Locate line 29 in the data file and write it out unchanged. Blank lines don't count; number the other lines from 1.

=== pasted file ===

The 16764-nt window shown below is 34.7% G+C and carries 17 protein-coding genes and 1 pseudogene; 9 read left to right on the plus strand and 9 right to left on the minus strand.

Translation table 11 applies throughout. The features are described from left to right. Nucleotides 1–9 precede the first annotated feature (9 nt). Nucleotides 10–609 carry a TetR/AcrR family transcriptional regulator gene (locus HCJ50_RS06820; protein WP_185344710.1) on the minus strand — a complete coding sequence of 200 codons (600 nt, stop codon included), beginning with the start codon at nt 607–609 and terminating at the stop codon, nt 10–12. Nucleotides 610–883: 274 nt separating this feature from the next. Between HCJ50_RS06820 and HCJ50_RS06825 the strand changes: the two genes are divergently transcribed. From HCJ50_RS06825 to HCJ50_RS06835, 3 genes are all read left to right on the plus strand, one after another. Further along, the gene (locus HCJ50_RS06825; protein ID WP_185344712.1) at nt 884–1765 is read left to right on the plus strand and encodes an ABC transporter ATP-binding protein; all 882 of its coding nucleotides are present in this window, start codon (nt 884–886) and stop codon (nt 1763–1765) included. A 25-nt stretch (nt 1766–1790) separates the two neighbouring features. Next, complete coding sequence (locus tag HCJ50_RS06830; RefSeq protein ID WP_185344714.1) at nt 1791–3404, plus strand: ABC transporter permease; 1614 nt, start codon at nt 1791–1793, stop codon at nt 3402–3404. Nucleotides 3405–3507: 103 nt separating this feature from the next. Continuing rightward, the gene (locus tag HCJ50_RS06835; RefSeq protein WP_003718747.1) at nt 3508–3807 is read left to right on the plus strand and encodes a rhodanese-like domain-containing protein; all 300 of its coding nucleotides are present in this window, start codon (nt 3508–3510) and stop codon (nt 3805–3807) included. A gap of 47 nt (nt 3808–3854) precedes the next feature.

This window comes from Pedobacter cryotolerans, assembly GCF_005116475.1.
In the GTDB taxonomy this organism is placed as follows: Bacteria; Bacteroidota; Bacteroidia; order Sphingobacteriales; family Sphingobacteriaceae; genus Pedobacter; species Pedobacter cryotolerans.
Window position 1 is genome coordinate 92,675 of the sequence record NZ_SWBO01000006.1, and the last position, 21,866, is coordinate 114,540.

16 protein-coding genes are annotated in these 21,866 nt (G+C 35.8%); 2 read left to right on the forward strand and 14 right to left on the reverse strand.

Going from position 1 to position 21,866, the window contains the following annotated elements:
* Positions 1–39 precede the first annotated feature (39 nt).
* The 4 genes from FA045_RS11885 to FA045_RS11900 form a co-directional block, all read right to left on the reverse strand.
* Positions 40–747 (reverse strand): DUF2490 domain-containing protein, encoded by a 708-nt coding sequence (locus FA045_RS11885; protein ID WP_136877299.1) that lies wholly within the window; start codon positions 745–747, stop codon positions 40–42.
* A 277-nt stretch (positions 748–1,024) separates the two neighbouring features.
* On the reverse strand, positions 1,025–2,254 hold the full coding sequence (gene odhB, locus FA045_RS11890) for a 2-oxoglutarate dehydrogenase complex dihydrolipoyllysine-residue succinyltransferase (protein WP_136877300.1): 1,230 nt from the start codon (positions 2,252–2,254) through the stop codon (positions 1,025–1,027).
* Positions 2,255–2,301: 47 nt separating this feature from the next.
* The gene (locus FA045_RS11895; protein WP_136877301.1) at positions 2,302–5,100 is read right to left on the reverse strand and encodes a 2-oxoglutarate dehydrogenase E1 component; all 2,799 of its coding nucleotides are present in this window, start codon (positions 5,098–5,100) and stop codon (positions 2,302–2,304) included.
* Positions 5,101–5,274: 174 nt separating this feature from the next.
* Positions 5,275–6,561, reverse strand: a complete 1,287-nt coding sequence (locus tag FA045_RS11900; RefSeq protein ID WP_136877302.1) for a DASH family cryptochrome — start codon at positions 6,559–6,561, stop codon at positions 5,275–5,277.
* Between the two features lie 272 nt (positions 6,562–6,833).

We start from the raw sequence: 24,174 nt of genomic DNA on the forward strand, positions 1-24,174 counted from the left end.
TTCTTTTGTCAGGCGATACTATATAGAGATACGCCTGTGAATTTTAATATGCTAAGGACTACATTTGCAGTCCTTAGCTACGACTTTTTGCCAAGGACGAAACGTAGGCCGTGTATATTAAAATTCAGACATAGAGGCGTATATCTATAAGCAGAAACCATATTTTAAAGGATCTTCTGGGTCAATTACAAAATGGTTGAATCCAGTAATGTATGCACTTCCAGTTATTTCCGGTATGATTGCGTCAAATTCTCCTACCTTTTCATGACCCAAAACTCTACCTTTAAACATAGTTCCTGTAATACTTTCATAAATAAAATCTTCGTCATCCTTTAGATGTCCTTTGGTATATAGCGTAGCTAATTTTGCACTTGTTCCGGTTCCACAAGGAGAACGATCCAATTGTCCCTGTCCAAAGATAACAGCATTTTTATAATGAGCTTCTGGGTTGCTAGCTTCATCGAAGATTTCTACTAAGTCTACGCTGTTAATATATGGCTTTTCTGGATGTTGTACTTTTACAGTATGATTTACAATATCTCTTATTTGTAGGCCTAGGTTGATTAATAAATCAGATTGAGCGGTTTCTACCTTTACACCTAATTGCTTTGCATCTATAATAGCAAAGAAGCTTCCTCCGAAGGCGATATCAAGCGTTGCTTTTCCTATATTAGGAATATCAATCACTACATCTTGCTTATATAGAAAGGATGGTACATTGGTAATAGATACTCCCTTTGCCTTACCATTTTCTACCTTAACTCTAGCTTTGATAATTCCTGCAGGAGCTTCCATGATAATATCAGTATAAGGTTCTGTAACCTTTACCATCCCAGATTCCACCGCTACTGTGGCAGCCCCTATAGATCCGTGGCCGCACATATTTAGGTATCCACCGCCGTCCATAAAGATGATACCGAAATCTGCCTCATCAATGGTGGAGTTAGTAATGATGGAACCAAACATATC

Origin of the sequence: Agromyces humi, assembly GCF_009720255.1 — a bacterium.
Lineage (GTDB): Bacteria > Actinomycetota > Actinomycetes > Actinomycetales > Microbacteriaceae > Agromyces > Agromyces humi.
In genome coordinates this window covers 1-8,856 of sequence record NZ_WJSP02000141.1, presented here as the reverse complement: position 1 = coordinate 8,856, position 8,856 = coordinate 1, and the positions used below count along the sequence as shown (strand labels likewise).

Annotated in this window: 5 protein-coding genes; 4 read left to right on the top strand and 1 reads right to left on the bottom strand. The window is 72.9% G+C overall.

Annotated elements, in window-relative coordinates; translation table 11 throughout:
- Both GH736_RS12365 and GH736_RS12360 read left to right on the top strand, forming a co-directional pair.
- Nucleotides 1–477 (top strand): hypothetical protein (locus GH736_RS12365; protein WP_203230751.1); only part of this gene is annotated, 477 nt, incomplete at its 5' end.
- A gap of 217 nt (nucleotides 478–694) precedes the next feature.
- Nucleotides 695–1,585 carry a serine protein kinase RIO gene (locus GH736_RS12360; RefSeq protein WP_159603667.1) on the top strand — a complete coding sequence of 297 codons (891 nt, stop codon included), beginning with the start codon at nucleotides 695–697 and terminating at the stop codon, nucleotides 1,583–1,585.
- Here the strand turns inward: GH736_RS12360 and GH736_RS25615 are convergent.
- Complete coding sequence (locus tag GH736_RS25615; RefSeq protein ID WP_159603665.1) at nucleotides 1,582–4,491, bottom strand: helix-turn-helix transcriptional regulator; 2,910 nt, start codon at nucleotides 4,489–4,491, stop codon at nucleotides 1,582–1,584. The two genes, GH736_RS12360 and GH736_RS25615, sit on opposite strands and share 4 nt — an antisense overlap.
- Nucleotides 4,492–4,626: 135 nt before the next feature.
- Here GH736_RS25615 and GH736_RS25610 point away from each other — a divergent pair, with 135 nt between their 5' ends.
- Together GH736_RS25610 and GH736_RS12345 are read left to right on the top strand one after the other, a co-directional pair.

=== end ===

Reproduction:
- Here the strand turns inward: GH736_RS12360 and GH736_RS25615 are convergent.